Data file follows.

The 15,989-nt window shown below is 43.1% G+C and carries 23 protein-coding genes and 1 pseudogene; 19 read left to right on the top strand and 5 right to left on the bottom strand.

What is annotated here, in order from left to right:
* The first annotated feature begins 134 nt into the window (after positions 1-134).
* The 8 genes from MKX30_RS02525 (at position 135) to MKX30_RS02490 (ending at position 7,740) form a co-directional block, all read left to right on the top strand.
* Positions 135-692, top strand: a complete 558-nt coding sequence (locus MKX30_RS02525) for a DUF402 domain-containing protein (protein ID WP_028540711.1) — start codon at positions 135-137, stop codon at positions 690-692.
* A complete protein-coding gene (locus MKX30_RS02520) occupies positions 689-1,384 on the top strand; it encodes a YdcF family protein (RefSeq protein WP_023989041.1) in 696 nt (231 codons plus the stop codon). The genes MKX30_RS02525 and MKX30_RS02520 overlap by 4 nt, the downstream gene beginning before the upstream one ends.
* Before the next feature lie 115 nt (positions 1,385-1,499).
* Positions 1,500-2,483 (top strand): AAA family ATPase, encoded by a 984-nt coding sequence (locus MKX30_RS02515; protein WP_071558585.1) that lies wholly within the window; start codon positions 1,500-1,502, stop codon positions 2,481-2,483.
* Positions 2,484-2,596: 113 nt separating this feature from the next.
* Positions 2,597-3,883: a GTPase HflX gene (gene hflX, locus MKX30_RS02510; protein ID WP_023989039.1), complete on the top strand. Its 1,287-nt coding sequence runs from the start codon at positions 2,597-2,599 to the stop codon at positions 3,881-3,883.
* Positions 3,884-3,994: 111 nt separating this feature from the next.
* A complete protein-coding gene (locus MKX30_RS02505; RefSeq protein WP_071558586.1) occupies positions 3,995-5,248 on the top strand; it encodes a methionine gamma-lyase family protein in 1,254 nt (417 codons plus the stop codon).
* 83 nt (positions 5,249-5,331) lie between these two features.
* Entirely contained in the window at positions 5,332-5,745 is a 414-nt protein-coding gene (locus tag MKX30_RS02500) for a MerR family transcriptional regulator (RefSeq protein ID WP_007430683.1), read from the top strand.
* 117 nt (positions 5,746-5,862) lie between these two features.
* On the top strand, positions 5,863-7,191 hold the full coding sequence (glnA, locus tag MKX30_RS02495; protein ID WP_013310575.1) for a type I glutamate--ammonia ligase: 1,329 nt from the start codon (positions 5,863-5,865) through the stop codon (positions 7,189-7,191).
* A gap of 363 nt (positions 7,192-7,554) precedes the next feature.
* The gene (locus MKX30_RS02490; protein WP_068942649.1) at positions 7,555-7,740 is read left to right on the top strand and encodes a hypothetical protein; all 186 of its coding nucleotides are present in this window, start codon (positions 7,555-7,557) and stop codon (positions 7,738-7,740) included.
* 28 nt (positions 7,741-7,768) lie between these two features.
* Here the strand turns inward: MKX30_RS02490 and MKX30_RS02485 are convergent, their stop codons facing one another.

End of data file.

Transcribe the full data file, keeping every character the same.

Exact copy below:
The 15,989-nt window shown below is 43.1% G+C and carries 23 protein-coding genes and 1 pseudogene; 19 read left to right on the top strand and 5 right to left on the bottom strand.

What is annotated here, in order from left to right:
* The first annotated feature begins 134 nt into the window (after positions 1-134).
* The 8 genes from MKX30_RS02525 (at position 135) to MKX30_RS02490 (ending at position 7,740) form a co-directional block, all read left to right on the top strand.
* Positions 135-692, top strand: a complete 558-nt coding sequence (locus MKX30_RS02525) for a DUF402 domain-containing protein (protein ID WP_028540711.1) — start codon at positions 135-137, stop codon at positions 690-692.
* A complete protein-coding gene (locus MKX30_RS02520) occupies positions 689-1,384 on the top strand; it encodes a YdcF family protein (RefSeq protein WP_023989041.1) in 696 nt (231 codons plus the stop codon). The genes MKX30_RS02525 and MKX30_RS02520 overlap by 4 nt, the downstream gene beginning before the upstream one ends.
* Before the next feature lie 115 nt (positions 1,385-1,499).
* Positions 1,500-2,483 (top strand): AAA family ATPase, encoded by a 984-nt coding sequence (locus MKX30_RS02515; protein WP_071558585.1) that lies wholly within the window; start codon positions 1,500-1,502, stop codon positions 2,481-2,483.
* Positions 2,484-2,596: 113 nt separating this feature from the next.
* Positions 2,597-3,883: a GTPase HflX gene (gene hflX, locus MKX30_RS02510; protein ID WP_023989039.1), complete on the top strand. Its 1,287-nt coding sequence runs from the start codon at positions 2,597-2,599 to the stop codon at positions 3,881-3,883.
* Positions 3,884-3,994: 111 nt separating this feature from the next.
* A complete protein-coding gene (locus MKX30_RS02505; RefSeq protein WP_071558586.1) occupies positions 3,995-5,248 on the top strand; it encodes a methionine gamma-lyase family protein in 1,254 nt (417 codons plus the stop codon).
* 83 nt (positions 5,249-5,331) lie between these two features.
* Entirely contained in the window at positions 5,332-5,745 is a 414-nt protein-coding gene (locus tag MKX30_RS02500) for a MerR family transcriptional regulator (RefSeq protein ID WP_007430683.1), read from the top strand.
* 117 nt (positions 5,746-5,862) lie between these two features.
* On the top strand, positions 5,863-7,191 hold the full coding sequence (glnA, locus tag MKX30_RS02495; protein ID WP_013310575.1) for a type I glutamate--ammonia ligase: 1,329 nt from the start codon (positions 5,863-5,865) through the stop codon (positions 7,189-7,191).
* A gap of 363 nt (positions 7,192-7,554) precedes the next feature.
* The gene (locus MKX30_RS02490; protein WP_068942649.1) at positions 7,555-7,740 is read left to right on the top strand and encodes a hypothetical protein; all 186 of its coding nucleotides are present in this window, start codon (positions 7,555-7,557) and stop codon (positions 7,738-7,740) included.
* 28 nt (positions 7,741-7,768) lie between these two features.
* Here the strand turns inward: MKX30_RS02490 and MKX30_RS02485 are convergent, their stop codons facing one another.